Good practice contract management framework†
- OGC, NAO
1 This good practice framework for contract management (the framework) was developed in parallel with the National Audit Office report on Central government’s management of service contracts, which was published in December 2008 (HC 65, Session 2008-09) and is available at www.nao.org.uk. The framework was used during the fieldwork stage of the report to benchmark central government’s contract management performance against good practice.
2 The National Audit Office found that while there are examples of good practice, central government’s management of service contracts is not consistently delivering value for money. The report estimated that better contract management could potentially generate savings of between £160 million and £290 million a year across the organisations surveyed through reduced contract expenditure. As well as financial savings, better contract management could bring improvements in the quantity and/or quality of services, the avoidance of service failure, and better management of risk.
3 The framework is a good practice guide for managing a broad range of contracts. It is particularly relevant for contracts where services are delivered over a long period of time (five years plus) where customers need to ensure that service levels and value for money are maintained over the duration of the contract. The framework will provide the foundation for the Office of Government Commerce’s revised guidance on contract management. The Office of Government Commerce will also develop supplementary guidance, specifically appropriate to the most complex forms of contract, during 2009.
4 The framework covers the stage where a contract has been signed and the service is up and running. It does not cover the tendering/contract award stage or some of the specific issues that arise when a contract expires or is terminated, for example, relating to the disposal of equipment or handover to a new supplier. Guidance on these areas, and on issues such as contract management skills, is available on the Office of Government Commerce’s website – www.ogc.gov.uk.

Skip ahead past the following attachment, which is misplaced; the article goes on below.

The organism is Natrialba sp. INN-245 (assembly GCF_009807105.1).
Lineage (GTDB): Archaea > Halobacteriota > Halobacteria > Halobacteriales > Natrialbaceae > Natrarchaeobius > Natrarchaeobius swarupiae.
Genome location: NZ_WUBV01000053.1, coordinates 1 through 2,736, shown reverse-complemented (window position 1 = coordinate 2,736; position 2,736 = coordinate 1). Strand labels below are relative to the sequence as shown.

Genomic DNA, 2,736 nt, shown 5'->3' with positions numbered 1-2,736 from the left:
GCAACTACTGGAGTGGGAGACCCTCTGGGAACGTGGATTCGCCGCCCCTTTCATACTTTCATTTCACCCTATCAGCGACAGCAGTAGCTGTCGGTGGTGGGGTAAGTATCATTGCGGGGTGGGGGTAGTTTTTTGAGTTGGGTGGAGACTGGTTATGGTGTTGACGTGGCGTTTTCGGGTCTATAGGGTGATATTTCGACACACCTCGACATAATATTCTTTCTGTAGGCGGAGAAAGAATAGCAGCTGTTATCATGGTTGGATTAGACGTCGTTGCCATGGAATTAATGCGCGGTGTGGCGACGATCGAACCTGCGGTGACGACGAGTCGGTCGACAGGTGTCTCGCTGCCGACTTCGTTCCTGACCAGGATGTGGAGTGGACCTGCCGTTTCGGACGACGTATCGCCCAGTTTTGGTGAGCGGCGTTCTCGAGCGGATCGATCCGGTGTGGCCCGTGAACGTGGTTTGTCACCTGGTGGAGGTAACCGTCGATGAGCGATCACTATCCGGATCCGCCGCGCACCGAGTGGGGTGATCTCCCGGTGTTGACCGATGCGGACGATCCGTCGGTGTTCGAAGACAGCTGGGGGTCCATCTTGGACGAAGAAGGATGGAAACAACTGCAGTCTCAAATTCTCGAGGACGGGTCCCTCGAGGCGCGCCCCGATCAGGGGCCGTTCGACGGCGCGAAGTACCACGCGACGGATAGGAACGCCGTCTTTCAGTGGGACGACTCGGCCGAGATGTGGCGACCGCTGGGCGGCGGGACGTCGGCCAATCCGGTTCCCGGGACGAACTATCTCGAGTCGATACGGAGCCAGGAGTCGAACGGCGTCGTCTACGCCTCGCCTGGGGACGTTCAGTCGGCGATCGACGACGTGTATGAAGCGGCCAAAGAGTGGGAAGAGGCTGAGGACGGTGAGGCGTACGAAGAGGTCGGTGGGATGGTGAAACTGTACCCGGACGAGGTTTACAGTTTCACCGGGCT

5 The framework complements guidance provided by the Operational Taskforce within Partnerships UK for the management of PFI contracts during their operational phase. The framework does not, however, cover all the issues which may arise in relation to PFI contracts, which involve an added degree of complexity, for example in their arrangements for refinancing, managing contract variations, risk allocation and contract termination. Further guidance for managers of PFI contracts is available on the Partnerships UK website – http://www.partnershipsuk.org.uk/PUK-OTF.aspx.
6 The framework comprises:
- Section 1 which outlines the activities that organisations should consider when planning and delivering contract management;
- Section 2 which discusses how to evaluate the risk and value opportunities inherent in contracts; and
- Section 3 which illustrates how the activities from Section 1 and the evaluation from Section 2 can be brought together to develop contract management plans and priorities.
7 The National Audit Office employed two experienced procurement professionals to develop the initial framework. The framework was then tested at four workshops with representatives from government departments and other public bodies, specialist procurement organisations, IT suppliers and facilities management suppliers. The framework was refined in the light of feedback from the workshops. Further discussions were then held with the Office of Government Commerce, the Chartered Institute of Purchasing and Supply, and Partnerships UK to finalise the framework.